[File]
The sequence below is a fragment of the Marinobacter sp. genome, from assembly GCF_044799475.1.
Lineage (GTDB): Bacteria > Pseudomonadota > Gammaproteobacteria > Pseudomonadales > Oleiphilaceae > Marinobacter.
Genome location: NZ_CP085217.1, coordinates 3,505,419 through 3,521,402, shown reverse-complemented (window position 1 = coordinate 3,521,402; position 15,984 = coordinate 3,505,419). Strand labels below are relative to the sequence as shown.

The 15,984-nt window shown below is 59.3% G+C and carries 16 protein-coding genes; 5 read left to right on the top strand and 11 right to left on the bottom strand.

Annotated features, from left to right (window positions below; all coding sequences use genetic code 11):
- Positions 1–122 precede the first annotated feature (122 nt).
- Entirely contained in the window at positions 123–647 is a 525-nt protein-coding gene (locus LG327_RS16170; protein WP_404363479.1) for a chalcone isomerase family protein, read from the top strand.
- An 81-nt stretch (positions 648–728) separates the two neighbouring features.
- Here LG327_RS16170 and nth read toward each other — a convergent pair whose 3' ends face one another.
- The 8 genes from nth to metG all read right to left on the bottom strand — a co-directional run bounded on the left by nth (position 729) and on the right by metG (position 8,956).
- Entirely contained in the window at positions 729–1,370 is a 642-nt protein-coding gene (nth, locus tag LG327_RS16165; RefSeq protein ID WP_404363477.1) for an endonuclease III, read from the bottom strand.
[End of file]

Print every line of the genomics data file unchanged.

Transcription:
The sequence below is a fragment of the Marinobacter sp. genome, from assembly GCF_044799475.1.
Lineage (GTDB): Bacteria > Pseudomonadota > Gammaproteobacteria > Pseudomonadales > Oleiphilaceae > Marinobacter.
Genome location: NZ_CP085217.1, coordinates 3,505,419 through 3,521,402, shown reverse-complemented (window position 1 = coordinate 3,521,402; position 15,984 = coordinate 3,505,419). Strand labels below are relative to the sequence as shown.

The 15,984-nt window shown below is 59.3% G+C and carries 16 protein-coding genes; 5 read left to right on the top strand and 11 right to left on the bottom strand.

Annotated features, from left to right (window positions below; all coding sequences use genetic code 11):
- Positions 1–122 precede the first annotated feature (122 nt).
- Entirely contained in the window at positions 123–647 is a 525-nt protein-coding gene (locus LG327_RS16170; protein WP_404363479.1) for a chalcone isomerase family protein, read from the top strand.
- An 81-nt stretch (positions 648–728) separates the two neighbouring features.
- Here LG327_RS16170 and nth read toward each other — a convergent pair whose 3' ends face one another.
- The 8 genes from nth to metG all read right to left on the bottom strand — a co-directional run bounded on the left by nth (position 729) and on the right by metG (position 8,956).
- Entirely contained in the window at positions 729–1,370 is a 642-nt protein-coding gene (nth, locus tag LG327_RS16165; RefSeq protein ID WP_404363477.1) for an endonuclease III, read from the bottom strand.